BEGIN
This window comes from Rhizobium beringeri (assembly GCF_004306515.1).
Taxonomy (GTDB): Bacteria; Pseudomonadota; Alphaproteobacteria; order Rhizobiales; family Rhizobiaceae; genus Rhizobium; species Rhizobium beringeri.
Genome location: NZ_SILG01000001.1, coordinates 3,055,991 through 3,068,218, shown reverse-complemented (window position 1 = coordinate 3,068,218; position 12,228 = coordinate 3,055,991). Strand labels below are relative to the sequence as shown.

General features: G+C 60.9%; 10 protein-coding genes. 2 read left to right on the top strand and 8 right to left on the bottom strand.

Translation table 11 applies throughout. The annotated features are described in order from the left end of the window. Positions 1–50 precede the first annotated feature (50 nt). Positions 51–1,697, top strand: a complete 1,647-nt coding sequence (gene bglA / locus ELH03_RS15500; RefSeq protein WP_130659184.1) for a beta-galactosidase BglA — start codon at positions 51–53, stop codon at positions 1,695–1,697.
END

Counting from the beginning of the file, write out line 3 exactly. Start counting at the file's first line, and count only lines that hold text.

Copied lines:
Genome location: NZ_SILG01000001.1, coordinates 3,055,991 through 3,068,218, shown reverse-complemented (window position 1 = coordinate 3,068,218; position 12,228 = coordinate 3,055,991). Strand labels below are relative to the sequence as shown.